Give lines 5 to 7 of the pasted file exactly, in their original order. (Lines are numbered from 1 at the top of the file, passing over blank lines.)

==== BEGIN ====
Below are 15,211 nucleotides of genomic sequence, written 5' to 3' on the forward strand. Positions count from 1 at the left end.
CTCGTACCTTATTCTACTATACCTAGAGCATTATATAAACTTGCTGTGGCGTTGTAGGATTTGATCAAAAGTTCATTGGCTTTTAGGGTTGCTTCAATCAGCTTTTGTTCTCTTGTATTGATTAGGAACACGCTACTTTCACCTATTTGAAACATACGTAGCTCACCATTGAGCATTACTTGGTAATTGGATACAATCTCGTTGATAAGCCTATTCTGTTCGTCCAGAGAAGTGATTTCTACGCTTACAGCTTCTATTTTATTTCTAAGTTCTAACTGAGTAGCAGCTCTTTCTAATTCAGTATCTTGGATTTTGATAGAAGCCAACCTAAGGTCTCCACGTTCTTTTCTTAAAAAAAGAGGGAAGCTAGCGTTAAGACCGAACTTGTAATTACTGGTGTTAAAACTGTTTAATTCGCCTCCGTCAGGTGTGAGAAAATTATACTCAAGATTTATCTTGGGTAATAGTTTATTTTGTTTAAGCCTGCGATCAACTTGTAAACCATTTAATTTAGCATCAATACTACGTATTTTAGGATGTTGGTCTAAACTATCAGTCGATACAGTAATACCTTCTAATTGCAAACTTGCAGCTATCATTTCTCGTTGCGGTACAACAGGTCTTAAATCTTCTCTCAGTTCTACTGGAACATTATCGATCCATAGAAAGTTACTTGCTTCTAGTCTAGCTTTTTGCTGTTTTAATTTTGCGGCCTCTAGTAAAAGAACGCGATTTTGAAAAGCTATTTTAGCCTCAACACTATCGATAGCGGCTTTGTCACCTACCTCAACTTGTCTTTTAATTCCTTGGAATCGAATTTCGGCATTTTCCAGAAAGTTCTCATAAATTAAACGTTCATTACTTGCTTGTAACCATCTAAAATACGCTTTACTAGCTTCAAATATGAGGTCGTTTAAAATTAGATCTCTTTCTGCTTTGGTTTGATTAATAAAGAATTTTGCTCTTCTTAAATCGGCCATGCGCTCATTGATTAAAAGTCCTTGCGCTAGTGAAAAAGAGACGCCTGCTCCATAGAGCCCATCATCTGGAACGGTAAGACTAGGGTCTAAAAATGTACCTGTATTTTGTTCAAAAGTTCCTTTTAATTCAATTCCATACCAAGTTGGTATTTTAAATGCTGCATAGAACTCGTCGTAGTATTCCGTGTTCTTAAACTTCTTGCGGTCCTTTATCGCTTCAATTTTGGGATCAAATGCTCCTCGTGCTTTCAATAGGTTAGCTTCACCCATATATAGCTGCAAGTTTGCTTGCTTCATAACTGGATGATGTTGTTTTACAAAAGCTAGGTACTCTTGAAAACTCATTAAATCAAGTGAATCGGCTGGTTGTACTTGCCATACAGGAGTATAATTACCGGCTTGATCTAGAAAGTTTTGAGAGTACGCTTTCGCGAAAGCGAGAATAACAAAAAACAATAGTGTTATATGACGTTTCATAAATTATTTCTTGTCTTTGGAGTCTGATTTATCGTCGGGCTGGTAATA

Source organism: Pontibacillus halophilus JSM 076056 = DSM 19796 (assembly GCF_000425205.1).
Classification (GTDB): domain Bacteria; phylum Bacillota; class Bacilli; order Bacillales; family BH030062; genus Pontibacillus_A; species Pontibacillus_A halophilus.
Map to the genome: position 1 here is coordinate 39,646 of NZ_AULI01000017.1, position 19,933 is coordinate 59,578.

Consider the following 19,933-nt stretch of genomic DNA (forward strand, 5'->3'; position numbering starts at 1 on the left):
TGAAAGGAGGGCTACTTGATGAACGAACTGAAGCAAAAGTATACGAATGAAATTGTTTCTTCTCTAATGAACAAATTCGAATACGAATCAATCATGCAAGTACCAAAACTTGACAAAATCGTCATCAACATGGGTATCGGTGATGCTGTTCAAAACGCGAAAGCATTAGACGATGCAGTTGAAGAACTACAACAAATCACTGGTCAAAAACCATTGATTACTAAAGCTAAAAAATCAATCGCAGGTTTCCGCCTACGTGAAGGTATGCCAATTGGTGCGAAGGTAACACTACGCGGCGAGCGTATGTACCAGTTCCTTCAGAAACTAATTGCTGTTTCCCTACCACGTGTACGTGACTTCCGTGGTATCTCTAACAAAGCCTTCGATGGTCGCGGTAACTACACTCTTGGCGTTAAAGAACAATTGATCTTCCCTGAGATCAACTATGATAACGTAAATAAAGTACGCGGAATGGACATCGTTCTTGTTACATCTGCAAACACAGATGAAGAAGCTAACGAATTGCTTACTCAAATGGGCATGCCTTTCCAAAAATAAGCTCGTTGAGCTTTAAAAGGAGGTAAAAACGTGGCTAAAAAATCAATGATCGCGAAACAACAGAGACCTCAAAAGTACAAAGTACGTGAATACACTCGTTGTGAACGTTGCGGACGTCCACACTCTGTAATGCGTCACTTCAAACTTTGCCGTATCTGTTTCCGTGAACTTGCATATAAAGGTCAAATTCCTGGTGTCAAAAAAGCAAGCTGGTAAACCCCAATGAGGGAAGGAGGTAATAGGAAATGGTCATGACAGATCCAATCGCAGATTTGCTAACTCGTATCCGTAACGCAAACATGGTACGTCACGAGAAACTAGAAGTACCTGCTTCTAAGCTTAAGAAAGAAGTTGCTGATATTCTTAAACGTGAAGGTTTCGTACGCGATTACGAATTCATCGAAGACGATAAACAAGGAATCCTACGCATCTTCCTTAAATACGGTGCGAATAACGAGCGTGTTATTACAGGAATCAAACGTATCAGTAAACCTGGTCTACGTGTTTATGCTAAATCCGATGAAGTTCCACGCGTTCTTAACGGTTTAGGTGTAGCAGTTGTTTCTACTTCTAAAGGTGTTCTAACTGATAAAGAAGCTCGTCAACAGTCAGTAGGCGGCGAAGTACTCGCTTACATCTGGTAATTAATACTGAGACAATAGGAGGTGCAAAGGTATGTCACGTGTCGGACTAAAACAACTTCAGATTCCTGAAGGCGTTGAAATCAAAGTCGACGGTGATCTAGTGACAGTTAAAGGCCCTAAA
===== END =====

Map to the genome: position 1 here is coordinate 39,646 of NZ_AULI01000017.1, position 19,933 is coordinate 59,578.

Consider the following 19,933-nt stretch of genomic DNA (forward strand, 5'->3'; position numbering starts at 1 on the left):
TGAAAGGAGGGCTACTTGATGAACGAACTGAAGCAAAAGTATACGAATGAAATTGTTTCTTCTCTAATGAACAAATTCGAATACGAATCAATCATGCAAGTACCAAAACTTGACAAAATCGTCATCAACATGGGTATCGGTGATGCTGTTCAAAACGCGAAAGCATTAGACGATGCAGTTGAAGAACTACAACAAATCACTGGTCAAAAACCATTGATTACTAAAGCTAAAAAATCAATCGCAGGTTTCCGCCTACGTGAAGGTATGCCAATTGGTGCGAAGGTAACACTACGCGGCGAGCGTATGTACCAGTTCCTTCAGAAACTAATTGCTGTTTCCCTACCACGTGTACGTGACTTCCGTGGTATCTCTAACAAAGCCTTCGATGGTCGCGGTAACTACACTCTTGGCGTTAAAGAACAATTGATCTTCCCTGAGATCAACTATGATAACGTAAATAAAGTACGCGGAATGGACATCGTTCTTGTTACATCTGCAAACACAGATGAAGAAGCTAACGAATTGCTTACTCAAATGGGCATGCCTTTCCAAAAATAAGCTCGTTGAGCTTTAAAAGGAGGTAAAAACGTGGCTAAAAAATCAATGATCGCGAAACAACAGAGACCTCAAAAGTACAAAGTACGTGAATACACTCGTTGTGAACGTTGCGGACGTCCACACTCTGTAATGCGTCACTTCAAACTTTGCCGTATCTGTTTCCGTGAACTTGCATATAAAGGTCAAATTCCTGGTGTCAAAAAAGCAAGCTGGTAAACCCCAATGAGGGAAGGAGGTAATAGGAAATGGTCATGACAGATCCAATCGCAGATTTGCTAACTCGTATCCGTAACGCAAACATGGTACGTCACGAGAAACTAGAAGTACCTGCTTCTAAGCTTAAGAAAGAAGTTGCTGATATTCTTAAACGTGAAGGTTTCGTACGCGATTACGAATTCATCGAAGACGATAAACAAGGAATCCTACGCATCTTCCTTAAATACGGTGCGAATAACGAGCGTGTTATTACAGGAATCAAACGTATCAGTAAACCTGGTCTACGTGTTTATGCTAAATCCGATGAAGTTCCACGCGTTCTTAACGGTTTAGGTGTAGCAGTTGTTTCTACTTCTAAAGGTGTTCTAACTGATAAAGAAGCTCGTCAACAGTCAGTAGGCGGCGAAGTACTCGCTTACATCTGGTAATTAATACTGAGACAATAGGAGGTGCAAAGGTATGTCACGTGTCGGACTAAAACAACTTCAGATTCCTGAAGGCGTTGAAATCAAAGTCGACGGTGATCTAGTGACAGTTAAAGGCCCTAAA